My background chapter would discuss the former focus mentioned: the historical relationship of Canada’s Indigenous peoples with the state. I tentatively choose to situate this analysis through past case studies of dispossession, and Indigenous health. Dispossession would be analysed through initial claims to land and terra nullius, as well as more recent attempts at dispossession with residential schools and children being taken away from their families. Indigenous health would be analysed through endemics of tuberculosis in northern Indigenous communities, conflicts of traditional medicine with the state and medical pluralism, and current health disparities.

I am anticipating to draw examples from the local (Canadian) context, and contrast them with examples in other British Commonwealth countries, as a means of demonstrating similar hardships of health in similar conditions, but how they are addressed differently. With this approach I will have to be cautious not to generalize the situation of Canada’s Indigenous peoples, but understand it within a global context of representation. This approach would offer a comparative view of how the Canadian legal and medical system could be improved learning from countries that have similar colonial roots.

Depending on my initial outline, I may choose to include preliminary discussions of current attempts to mitigate health disparities, recognition, and self-determination for Indigenous peoples through the Canadian Truth and Reconciliation Agreement, or include it as a separate section altogether of legal-medical futurities.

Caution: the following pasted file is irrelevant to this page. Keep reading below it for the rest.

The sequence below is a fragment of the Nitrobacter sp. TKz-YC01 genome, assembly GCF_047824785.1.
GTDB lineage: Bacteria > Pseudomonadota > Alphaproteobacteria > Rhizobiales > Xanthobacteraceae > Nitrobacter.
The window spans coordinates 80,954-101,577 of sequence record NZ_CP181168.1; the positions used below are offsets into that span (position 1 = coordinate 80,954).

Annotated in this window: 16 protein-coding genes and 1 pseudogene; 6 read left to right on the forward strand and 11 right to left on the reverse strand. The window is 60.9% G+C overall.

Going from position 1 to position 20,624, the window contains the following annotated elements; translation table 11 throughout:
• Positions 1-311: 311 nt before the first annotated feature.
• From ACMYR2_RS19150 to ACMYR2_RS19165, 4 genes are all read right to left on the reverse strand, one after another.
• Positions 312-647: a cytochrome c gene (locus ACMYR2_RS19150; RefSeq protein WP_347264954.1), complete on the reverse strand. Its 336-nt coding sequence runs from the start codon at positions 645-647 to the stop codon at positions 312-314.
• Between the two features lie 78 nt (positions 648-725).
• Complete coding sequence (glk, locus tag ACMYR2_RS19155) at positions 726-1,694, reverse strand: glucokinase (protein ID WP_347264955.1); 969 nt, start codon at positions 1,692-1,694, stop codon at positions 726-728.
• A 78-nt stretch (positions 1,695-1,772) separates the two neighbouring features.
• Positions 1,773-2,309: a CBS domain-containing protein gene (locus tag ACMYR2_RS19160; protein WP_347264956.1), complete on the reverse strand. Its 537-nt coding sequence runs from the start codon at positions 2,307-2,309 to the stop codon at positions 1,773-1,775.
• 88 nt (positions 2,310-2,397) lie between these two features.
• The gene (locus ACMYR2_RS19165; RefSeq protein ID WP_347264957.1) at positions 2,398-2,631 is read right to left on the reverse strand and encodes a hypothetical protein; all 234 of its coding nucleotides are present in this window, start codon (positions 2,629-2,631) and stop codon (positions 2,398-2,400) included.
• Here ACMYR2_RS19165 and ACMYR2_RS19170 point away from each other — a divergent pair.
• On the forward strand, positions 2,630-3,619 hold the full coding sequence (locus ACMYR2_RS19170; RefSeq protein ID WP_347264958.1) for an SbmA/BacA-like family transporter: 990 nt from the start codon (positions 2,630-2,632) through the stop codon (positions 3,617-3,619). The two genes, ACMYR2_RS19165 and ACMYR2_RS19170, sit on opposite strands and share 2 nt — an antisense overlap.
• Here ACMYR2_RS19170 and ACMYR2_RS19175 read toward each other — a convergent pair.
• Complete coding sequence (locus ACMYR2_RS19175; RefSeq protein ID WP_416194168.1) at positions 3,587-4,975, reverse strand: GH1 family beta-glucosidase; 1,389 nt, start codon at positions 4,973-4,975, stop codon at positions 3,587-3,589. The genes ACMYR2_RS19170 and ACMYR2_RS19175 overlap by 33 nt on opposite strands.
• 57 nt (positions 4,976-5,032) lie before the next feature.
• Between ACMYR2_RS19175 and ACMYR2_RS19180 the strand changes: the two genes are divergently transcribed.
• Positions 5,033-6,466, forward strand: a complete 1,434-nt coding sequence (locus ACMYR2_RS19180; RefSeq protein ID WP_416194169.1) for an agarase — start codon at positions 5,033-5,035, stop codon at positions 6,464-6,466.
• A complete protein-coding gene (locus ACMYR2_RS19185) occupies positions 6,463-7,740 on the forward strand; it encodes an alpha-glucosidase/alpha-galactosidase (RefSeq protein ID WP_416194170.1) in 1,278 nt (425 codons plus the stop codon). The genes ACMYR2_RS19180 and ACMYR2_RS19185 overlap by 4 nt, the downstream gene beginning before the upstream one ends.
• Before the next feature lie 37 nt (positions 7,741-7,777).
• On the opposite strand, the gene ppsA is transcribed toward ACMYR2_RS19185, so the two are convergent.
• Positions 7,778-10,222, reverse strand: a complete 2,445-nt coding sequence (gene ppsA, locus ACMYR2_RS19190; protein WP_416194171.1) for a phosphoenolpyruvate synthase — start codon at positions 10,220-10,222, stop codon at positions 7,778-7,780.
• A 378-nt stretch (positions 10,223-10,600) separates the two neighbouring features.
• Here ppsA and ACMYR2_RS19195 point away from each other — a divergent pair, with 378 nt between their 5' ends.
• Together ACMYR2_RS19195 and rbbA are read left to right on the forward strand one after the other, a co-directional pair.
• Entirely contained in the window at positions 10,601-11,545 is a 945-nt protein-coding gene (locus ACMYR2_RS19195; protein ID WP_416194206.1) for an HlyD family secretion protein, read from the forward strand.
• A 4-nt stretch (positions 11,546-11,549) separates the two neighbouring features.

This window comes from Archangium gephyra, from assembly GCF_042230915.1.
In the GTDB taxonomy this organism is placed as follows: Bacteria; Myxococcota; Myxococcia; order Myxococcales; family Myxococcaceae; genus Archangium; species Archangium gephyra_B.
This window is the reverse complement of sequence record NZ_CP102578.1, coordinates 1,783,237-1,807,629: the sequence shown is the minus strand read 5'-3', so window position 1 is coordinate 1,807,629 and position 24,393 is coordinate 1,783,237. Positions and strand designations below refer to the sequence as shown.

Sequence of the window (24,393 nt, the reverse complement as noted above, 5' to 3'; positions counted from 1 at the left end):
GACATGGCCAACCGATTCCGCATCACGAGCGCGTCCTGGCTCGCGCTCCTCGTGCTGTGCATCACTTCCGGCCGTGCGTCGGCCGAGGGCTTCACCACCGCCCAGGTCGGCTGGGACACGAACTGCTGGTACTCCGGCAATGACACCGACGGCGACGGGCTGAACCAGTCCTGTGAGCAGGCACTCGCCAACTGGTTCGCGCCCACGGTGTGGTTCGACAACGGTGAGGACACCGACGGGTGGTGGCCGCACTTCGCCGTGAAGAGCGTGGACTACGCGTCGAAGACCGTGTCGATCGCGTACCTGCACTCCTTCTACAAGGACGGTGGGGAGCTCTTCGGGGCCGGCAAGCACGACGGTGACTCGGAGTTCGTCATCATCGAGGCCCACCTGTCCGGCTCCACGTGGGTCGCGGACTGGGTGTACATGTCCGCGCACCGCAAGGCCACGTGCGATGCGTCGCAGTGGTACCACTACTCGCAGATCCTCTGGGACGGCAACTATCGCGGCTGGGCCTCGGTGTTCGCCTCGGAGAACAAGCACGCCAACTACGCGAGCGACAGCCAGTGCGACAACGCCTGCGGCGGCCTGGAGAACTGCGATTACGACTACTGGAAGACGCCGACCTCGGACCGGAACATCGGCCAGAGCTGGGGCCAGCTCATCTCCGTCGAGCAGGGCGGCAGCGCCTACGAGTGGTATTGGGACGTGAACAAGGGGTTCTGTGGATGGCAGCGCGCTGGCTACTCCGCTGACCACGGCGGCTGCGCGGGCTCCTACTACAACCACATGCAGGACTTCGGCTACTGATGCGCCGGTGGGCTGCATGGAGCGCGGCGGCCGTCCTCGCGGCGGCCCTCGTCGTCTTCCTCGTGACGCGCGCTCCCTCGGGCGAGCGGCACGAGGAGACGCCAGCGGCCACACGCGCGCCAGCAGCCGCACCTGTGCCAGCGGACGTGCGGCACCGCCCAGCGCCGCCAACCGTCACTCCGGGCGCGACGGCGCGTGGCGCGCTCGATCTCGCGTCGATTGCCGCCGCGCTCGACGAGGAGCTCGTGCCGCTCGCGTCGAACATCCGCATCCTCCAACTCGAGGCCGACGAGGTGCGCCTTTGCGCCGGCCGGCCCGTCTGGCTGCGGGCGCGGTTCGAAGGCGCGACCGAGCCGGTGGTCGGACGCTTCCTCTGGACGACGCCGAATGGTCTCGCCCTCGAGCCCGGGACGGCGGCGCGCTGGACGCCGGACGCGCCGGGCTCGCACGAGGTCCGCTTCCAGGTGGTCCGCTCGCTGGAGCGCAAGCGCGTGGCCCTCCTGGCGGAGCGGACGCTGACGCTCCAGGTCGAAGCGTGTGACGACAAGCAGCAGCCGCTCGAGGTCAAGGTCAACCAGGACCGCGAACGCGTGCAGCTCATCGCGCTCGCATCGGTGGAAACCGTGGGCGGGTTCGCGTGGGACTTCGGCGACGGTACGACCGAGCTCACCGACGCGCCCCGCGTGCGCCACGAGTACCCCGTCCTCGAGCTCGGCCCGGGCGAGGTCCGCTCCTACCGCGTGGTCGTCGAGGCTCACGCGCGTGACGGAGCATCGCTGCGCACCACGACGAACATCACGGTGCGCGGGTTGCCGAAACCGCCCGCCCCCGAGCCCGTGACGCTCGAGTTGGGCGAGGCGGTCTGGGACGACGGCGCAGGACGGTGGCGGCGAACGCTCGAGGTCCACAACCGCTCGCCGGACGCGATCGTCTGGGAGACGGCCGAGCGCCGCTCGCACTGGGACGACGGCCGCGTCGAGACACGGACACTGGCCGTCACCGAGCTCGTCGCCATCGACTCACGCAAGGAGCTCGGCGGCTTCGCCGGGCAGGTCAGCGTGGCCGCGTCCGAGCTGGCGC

Research and Writing Outline by Week

January 19: Meet with supervisor about specific scope of chapter

January 27: Compile previous research that I have done on the topic and sort with reference to my current chapter, condense annotations and notes (start drafting an initial outline)

February 2: Continue compilation of data and conduct additional research pertaining to the chapter

February 9: Complete a more detailed draft of the outline (meet with supervisor for feedback?)

February 16: Conduct additional research (meet with supervisor for feedback?)

February 23: Start the first draft

March 2: Continue writing the first draft

March 9: Edit the first draft, and conduct additional research to fill in conceptual gaps

March 16: Continue editing the draft

March 23: Find a friend/peer to edit

March 30: Find a(nother) friend/peer to edit

April 6: Hand in paper


Hopefully, this schedule will not change drastically over the course of the term. Hopefully, publicizing this schedule will enable greater accountability on my part. Regrettably, I believe the schedule for the next two weeks may be a bit optimistic because I have had troubles in the past trying to succinctly code and condense my annotations. Compartmentalizing my research like this will be a new exercise for me. As noted in my previous blog, I am an individual who experiences tunnel vision and will continue working on a singular project until it is completed. I will be curious to see the structure of the final paper I complete for this course, and its integration and comparison to the overall structure of my MRP.